6. 6. Analyzing of the relative roles of mitigation measures in tackling global climate change Objective Function: Maximization of Negishi Weighted sum of regional Consumptions (C): 𝑀𝑎𝑥 𝑈 = 𝑡=1 𝑇 𝑟 𝑛𝑤𝑡 𝑟 . 𝑑𝑓𝑎𝑐𝑡 𝑟,𝑡 . ln (𝐶𝑟,𝑡) 𝐶𝑟,𝑡 = 𝑌𝑟,𝑡 − 𝐼𝑁𝑉𝑟,𝑡 − 𝐸𝐶𝑟,𝑡 − 𝑁𝑇𝑋𝑟,𝑡 𝐴𝐺𝐷𝑃𝑟,𝑡 = 𝐶𝑟,𝑡 + 𝐼𝑁𝑉𝑟,𝑡 + 𝑁𝑇𝑋 𝑟,𝑡 Production (𝑌𝑟,𝑡) = Constant elasticity of substitution function of labour ( 𝐿 𝑟,𝑡) , capital ( 𝐾𝑟,𝑡) and service demands (𝐷𝐸𝑀𝑟,𝑡,𝑑𝑚) : 𝑌𝑟,𝑡 = 𝑎𝑘𝑙 𝑟. 𝐾𝑟,𝑡 𝑘𝑝𝑣𝑠 𝑟.𝜌 𝑟 . 𝐿 𝑟,𝑡 1−𝑘𝑝𝑣𝑠 𝑟 .𝜌 𝑟 + 𝑑𝑚 𝑏 𝑟,𝑑𝑚. 𝐷𝐸𝑀𝑟,𝑡,𝑑𝑚 𝜌 𝑟 1 𝜌 𝑟 𝜌𝑟= 1 − 1/𝐸𝑠𝑢𝑏 𝑟 IER Universität Stuttgart 6 Macroeconomic model (MACRO stand alone) Quadratic supply-cost function 𝐸𝐶𝑟,𝑡 = 𝑞𝑎 𝑟,𝑡 + 𝑑𝑚 𝑞𝑏 𝑟,𝑡,𝑑𝑚 . (𝐷𝐸𝑇𝑟,𝑡,𝑑𝑚)2 Energy model (TIAM) 𝐷𝐸𝑇𝑟,𝑡,𝑑𝑚 = 𝐴𝐸𝐸𝐼 𝑟,𝑡,𝑑𝑚 × 𝐷𝐸𝑀𝑟,𝑡,𝑑𝑚 𝑃𝐺𝐷𝑃𝑟,𝑡 𝐴𝐸𝑆𝐶𝑟,𝑡 𝐷𝐸𝑇𝑟,𝑡 𝑃𝑟,𝑡 𝐺𝐷𝑃 𝐿𝑜𝑠𝑠 𝑟,𝑡 = (𝑃𝐺𝐷𝑃𝑟,𝑡 − 𝐴𝐺𝐷𝑃𝑟,𝑡) 𝑃𝐺𝐷𝑃𝑟,𝑡 × 100 For region (r), time period (t) and service-demand type (dm): TIAM-MACRO 𝑷𝑮𝑫𝑷: Projected GDP 𝑵𝑻𝑿: Trade in the numeraire good 𝑨𝑬𝑺𝑪: Energy system cost of TIAM 𝑷 : Marginal price 𝑫𝑬𝑻: Energy service demand of TIAM 𝑬𝑪: Energy system cost [MACRO] 𝑫𝑬𝑴: Energy service demand [MACRO] 𝑨𝑬𝑬𝑰: Autonomous energy efficiency improvement 𝒅𝒇𝒂𝒄𝒕: Discount factor 𝒂𝒌𝒍, 𝒃: Production function constants 𝝆: Substituion constant (time independent) 𝒒𝒂: constant term of the QSF 𝒒𝒃: Coefficient of demands in QSF 𝑰𝑵𝑽: Investment 𝒗𝒔: Capital value share 𝑨𝑮𝑫𝑷: Actual GDP Source: (Kypreos and Lehtila, 2013)
  7. 7. Analyzing of the relative roles of mitigation measures in tackling global climate changeIER Universität Stuttgart 7 Variability of elasticity of substitution • In the MACRO model, elasticity of substitution represents the ease or difficulty of price-induced substitution between energy- service demands and the value-added pair capital and labor. • The assumption of constant elasticity of substitution, which limits the reaction of economy to energy price changes, represents a unique function form of the production function over time. • However, the constancy of this parameter may contain specification bias in the sense that as time passes firms and individuals may react differently to price changes. • To address this issue, Revankar (1966) introduced the concept of Variable Elasticity of Substitution (VES) production function, in which the assumption of constancy is dropped. • Several studies (e.g., Diwan, 1970; Lovell 1973; Zellner and Ryu, 1998; Karagiannis et al., 2005) analyzed the validity of VES production function using empirical data and found it a better function compared to CES and Cobb- Douglas. Capital Labor Energy service demands
  8. 8. Analyzing of the relative roles of mitigation measures in tackling global climate change Applying first-order optimality condition for the base year (t = 0): • Impossible to implement variable elasticity of substitution. IER Universität Stuttgart 8 Normalization of production function • The production function constants are dependent to elasticity of substitution value(s): 𝑌𝑟,𝑡 = 𝑎𝑘𝑙 𝑟. 𝐾𝑟,𝑡 𝑘𝑝𝑣𝑠 𝑟.𝜌 𝑟 . 𝐿 𝑟,𝑡 1−𝑘𝑝𝑣𝑠 𝑟 .𝜌 𝑟 + 𝑑𝑚 𝑏 𝑟,𝑑𝑚. 𝐷𝐸𝑀𝑟,𝑡,𝑑𝑚 𝜌 𝑟 1 𝜌 𝑟 𝑏 𝑟,𝑑𝑚 = 𝑃𝑟,0,𝑑𝑚 . ( 𝐷𝐸𝑀𝑟,0,𝑑𝑚 𝑌𝑟,0 )1−𝜌 𝑟 𝑎𝑘𝑙 𝑟 = 𝑌𝑟,0 𝜌 𝑟 − 𝑑𝑚 br,dm. DEMr,0,dm ρr 𝐾𝑟,0 𝑘𝑝𝑣𝑠 𝑟.𝜌 𝑟 • To tackle this issue, the production function is normalized (introduced by Klump and Grandville, 2000) 𝑌′ 𝑟,𝑡 = 𝑎𝑘𝑙 𝑟 ∗ . 𝐾′ 𝑟,𝑡 𝑘𝑝𝑣𝑠 𝑟.𝜌 𝑟 . 𝐿 𝑟,𝑡 1−𝑘𝑝𝑣𝑠 𝑟 .𝜌 𝑟 + 𝑑𝑚 𝑏 𝑟,𝑑𝑚 ∗ . 𝐷𝐸𝑀′ 𝑟,𝑡,𝑑𝑚 𝜌 𝑟 1 𝜌 𝑟 Where: 𝑌′ 𝑟,𝑡 = 𝑌𝑟,𝑡 𝑌𝑟,0 𝐾′ 𝑟,𝑡 = 𝐾 𝑟,𝑡 𝐾 𝑟,0 𝐷𝐸𝑀′ 𝑟,𝑡,𝑑𝑚 = 𝐷𝐸𝑀 𝑟,𝑡,𝑑𝑚 𝐷𝐸𝑀 𝑟,0,𝑑𝑚 𝑏 𝑟,𝑑𝑚 ∗ = 𝑃𝑟,0,𝑑𝑚 . ( 𝐷𝐸𝑀𝑟,0,𝑑𝑚 𝑌𝑟,0 ) 𝑎𝑘𝑙 𝑟 ∗ = 1 − 𝑑𝑚 𝑏 𝑟,𝑑𝑚 ∗ • Normalization creates specific ‘families’ of functions whose members share the same baseline points.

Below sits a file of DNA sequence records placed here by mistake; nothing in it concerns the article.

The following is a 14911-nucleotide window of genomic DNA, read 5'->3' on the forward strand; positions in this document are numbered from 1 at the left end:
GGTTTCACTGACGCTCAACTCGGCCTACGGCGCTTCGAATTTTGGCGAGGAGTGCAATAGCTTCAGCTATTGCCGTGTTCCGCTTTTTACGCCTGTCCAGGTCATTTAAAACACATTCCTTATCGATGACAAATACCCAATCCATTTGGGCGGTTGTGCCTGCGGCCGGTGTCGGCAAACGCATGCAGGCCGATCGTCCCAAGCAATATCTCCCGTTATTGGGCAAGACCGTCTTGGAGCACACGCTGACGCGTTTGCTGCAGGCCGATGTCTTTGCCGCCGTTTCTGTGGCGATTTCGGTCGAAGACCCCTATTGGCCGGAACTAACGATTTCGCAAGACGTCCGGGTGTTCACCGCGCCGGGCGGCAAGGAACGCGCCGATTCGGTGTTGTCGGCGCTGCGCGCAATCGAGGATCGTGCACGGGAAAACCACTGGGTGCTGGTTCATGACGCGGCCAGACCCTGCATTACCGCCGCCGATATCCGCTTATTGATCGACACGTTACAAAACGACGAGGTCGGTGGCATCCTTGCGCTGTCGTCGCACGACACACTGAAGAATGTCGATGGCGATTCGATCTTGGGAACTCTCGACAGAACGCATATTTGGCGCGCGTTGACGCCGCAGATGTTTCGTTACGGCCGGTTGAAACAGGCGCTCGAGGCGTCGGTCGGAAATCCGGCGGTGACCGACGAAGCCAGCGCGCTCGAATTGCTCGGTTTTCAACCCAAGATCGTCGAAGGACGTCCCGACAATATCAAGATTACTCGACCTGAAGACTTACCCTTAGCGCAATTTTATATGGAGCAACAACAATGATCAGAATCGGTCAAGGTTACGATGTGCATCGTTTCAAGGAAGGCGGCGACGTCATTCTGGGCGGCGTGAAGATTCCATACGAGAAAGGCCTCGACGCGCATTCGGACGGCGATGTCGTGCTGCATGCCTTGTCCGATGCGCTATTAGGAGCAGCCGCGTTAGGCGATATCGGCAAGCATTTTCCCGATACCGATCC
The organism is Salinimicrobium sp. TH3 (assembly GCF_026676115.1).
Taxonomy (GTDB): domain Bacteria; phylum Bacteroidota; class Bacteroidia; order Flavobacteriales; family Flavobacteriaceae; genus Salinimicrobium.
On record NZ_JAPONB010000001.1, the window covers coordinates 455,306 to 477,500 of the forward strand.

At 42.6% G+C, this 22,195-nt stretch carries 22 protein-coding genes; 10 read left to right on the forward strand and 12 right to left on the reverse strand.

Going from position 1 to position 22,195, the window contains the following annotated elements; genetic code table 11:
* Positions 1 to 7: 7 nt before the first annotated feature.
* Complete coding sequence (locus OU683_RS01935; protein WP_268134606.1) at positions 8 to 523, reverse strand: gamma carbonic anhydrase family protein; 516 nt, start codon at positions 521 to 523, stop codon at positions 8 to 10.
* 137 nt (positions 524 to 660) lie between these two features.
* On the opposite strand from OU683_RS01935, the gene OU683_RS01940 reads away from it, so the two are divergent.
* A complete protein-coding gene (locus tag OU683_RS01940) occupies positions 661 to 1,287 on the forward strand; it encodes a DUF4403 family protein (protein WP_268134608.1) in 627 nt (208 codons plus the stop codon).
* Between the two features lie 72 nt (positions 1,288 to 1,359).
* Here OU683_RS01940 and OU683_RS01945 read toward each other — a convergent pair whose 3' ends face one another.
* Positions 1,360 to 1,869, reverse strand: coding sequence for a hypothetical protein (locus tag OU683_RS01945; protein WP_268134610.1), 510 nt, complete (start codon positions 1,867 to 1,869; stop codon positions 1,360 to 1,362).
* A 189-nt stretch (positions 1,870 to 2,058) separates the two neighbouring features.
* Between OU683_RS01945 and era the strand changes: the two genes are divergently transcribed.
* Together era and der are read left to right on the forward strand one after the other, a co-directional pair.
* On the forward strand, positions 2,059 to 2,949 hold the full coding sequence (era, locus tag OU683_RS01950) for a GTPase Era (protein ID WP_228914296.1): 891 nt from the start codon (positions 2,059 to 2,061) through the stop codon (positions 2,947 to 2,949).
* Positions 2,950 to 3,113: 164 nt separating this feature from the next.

9. 9. Analyzing of the relative roles of mitigation measures in tackling global climate changeIER Universität Stuttgart 9 VES versus CES: scenario description • In order to compare VES production function with CES production function, following two scenarios are defined: Scenario Description Elasticity of substitution 1000 GtCO2 budget (2020-2100) 2D (0.25) 0.25 (constant)  2D (0.2-0.3) 0.2 - 0.3 (variable)  0.1 0.15 0.2 0.25 0.3 0.35 2000 2020 2040 2060 2080 2100 Elasticityofsubstitution
  10. 10. Analyzing of the relative roles of mitigation measures in tackling global climate changeIER Universität Stuttgart 10 VES versus CES: results World GDP-Loss • The level of net effect of decarbonisation on GDP is related to the demand reduction possibility. Thus, higher/lower elasticity of substitution leads to lower/higher GDP-loss. • Due to the assumed function of variable elasticity, service demand reduction of 2D (0.25) case is lower than that of 2D (0.2-0.3) before 2060 and higher after this year. • In 2100, service demand reduction and GDP losses of 2D (0.2-0.3) are 23% higher and 12% lower than those of the other case, respectively. • changes of total global energy-service demand: % • Total global GDP-Loss: 0 1 2 3 4 5 6 2020 2030 2040 2050 2060 2070 2080 2090 2100 % 2D (0.2-0.3) 2D (0.25) -30 -25 -20 -15 -10 -5 0 2020 2030 2040 2050 2060 2070 2080 2090 2100 2D (0.2-0.3) 2D (0.2)